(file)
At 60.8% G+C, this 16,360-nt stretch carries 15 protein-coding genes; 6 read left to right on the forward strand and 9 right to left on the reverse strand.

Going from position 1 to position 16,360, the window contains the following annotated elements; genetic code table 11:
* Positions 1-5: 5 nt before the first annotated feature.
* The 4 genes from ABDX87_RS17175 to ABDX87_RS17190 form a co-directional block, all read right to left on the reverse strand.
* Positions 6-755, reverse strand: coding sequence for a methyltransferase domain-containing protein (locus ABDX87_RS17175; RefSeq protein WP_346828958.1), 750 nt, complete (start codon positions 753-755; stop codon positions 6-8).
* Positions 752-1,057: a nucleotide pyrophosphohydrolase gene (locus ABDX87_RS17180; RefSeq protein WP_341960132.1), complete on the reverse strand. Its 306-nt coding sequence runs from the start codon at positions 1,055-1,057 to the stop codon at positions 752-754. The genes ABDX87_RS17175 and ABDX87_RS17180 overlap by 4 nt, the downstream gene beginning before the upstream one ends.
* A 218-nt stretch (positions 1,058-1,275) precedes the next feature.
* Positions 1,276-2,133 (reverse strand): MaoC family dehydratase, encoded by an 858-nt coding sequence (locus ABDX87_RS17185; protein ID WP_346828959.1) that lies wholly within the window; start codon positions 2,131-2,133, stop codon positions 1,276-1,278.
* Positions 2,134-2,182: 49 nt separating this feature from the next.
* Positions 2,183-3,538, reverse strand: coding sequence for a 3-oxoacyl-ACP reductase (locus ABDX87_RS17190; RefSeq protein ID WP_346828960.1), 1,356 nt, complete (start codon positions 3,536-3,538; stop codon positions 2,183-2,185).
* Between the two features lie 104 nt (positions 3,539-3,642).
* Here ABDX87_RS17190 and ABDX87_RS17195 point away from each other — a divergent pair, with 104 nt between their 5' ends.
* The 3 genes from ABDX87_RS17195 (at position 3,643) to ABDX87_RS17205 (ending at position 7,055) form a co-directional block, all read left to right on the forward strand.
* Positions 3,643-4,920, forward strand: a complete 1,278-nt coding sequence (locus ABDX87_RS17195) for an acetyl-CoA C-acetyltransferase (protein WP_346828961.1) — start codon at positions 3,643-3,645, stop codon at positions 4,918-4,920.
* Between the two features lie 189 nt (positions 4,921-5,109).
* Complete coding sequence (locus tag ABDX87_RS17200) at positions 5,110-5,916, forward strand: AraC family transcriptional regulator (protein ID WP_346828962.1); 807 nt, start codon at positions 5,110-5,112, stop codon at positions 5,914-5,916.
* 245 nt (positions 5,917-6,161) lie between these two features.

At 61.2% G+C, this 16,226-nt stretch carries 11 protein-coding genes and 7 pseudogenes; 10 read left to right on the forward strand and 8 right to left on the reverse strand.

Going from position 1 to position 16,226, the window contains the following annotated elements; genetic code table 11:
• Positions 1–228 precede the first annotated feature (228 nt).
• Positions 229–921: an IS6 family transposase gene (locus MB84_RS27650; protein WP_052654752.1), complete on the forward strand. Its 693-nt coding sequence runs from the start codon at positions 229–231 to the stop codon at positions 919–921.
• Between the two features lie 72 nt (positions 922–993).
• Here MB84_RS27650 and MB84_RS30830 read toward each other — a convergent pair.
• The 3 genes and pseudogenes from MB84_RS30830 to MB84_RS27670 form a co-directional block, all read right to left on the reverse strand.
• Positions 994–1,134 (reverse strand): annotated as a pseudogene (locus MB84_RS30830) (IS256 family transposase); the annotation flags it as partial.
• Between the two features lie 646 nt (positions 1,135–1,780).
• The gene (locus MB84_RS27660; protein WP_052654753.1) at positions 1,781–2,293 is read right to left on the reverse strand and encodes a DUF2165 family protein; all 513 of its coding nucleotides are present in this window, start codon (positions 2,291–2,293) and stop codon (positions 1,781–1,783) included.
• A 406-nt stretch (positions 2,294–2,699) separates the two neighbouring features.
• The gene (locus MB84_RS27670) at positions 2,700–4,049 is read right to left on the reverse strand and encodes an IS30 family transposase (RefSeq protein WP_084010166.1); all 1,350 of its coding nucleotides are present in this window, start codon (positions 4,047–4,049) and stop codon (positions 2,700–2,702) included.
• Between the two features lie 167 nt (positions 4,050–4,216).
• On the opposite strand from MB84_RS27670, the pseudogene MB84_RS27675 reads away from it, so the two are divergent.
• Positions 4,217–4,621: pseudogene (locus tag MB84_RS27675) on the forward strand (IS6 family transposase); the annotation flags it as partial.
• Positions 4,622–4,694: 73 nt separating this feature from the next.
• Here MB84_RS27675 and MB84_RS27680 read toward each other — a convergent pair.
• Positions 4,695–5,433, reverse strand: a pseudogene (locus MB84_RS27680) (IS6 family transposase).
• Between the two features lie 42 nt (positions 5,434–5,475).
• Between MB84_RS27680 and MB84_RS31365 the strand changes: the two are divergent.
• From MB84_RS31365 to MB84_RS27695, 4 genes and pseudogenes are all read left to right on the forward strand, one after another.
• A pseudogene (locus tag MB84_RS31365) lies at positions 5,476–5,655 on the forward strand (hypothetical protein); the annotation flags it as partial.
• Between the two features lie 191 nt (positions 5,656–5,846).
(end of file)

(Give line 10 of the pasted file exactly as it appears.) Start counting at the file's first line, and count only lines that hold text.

* Positions 2,183-3,538, reverse strand: coding sequence for a 3-oxoacyl-ACP reductase (locus ABDX87_RS17190; RefSeq protein ID WP_346828960.1), 1,356 nt, complete (start codon positions 3,536-3,538; stop codon positions 2,183-2,185).